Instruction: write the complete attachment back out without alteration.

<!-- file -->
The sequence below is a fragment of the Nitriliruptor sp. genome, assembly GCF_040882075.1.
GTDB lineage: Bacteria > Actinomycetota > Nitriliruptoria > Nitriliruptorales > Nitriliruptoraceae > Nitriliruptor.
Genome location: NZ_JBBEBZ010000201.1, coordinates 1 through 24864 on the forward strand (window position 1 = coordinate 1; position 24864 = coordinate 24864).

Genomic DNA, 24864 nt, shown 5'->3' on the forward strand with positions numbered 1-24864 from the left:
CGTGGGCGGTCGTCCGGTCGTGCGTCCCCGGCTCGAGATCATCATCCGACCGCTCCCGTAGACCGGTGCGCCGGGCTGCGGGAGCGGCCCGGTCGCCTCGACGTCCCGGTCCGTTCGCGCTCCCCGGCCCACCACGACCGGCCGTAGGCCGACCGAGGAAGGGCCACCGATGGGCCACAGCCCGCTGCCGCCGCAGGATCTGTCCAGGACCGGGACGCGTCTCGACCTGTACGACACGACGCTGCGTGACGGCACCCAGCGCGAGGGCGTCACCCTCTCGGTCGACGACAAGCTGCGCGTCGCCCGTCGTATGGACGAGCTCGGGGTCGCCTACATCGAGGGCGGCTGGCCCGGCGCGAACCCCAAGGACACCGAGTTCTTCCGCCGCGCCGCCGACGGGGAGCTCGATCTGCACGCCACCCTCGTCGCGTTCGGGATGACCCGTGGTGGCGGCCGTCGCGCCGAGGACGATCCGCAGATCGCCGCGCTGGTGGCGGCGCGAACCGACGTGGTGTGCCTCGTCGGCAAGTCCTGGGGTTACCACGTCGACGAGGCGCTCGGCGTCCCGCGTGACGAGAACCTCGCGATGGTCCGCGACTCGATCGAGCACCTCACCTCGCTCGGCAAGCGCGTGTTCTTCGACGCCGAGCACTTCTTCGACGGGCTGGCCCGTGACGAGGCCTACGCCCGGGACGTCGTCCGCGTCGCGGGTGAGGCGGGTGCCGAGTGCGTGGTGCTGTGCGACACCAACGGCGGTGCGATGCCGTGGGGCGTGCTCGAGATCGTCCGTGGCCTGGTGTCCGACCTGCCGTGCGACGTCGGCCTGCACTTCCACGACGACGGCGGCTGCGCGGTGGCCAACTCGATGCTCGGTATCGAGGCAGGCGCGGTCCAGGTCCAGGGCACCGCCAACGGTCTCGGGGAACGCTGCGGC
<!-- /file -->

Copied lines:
The sequence below is a fragment of the Nitriliruptor sp. genome, assembly GCF_040882075.1.
GTDB lineage: Bacteria > Actinomycetota > Nitriliruptoria > Nitriliruptorales > Nitriliruptoraceae > Nitriliruptor.
Genome location: NZ_JBBEBZ010000201.1, coordinates 1 through 24864 on the forward strand (window position 1 = coordinate 1; position 24864 = coordinate 24864).

Genomic DNA, 24864 nt, shown 5'->3' on the forward strand with positions numbered 1-24864 from the left:
CGTGGGCGGTCGTCCGGTCGTGCGTCCCCGGCTCGAGATCATCATCCGACCGCTCCCGTAGACCGGTGCGCCGGGCTGCGGGAGCGGCCCGGTCGCCTCGACGTCCCGGTCCGTTCGCGCTCCCCGGCCCACCACGACCGGCCGTAGGCCGACCGAGGAAGGGCCACCGATGGGCCACAGCCCGCTGCCGCCGCAGGATCTGTCCAGGACCGGGACGCGTCTCGACCTGTACGACACGACGCTGCGTGACGGCACCCAGCGCGAGGGCGTCACCCTCTCGGTCGACGACAAGCTGCGCGTCGCCCGTCGTATGGACGAGCTCGGGGTCGCCTACATCGAGGGCGGCTGGCCCGGCGCGAACCCCAAGGACACCGAGTTCTTCCGCCGCGCCGCCGACGGGGAGCTCGATCTGCACGCCACCCTCGTCGCGTTCGGGATGACCCGTGGTGGCGGCCGTCGCGCCGAGGACGATCCGCAGATCGCCGCGCTGGTGGCGGCGCGAACCGACGTGGTGTGCCTCGTCGGCAAGTCCTGGGGTTACCACGTCGACGAGGCGCTCGGCGTCCCGCGTGACGAGAACCTCGCGATGGTCCGCGACTCGATCGAGCACCTCACCTCGCTCGGCAAGCGCGTGTTCTTCGACGCCGAGCACTTCTTCGACGGGCTGGCCCGTGACGAGGCCTACGCCCGGGACGTCGTCCGCGTCGCGGGTGAGGCGGGTGCCGAGTGCGTGGTGCTGTGCGACACCAACGGCGGTGCGATGCCGTGGGGCGTGCTCGAGATCGTCCGTGGCCTGGTGTCCGACCTGCCGTGCGACGTCGGCCTGCACTTCCACGACGACGGCGGCTGCGCGGTGGCCAACTCGATGCTCGGTATCGAGGCAGGCGCGGTCCAGGTCCAGGGCACCGCCAACGGTCTCGGGGAACGCTGCGGC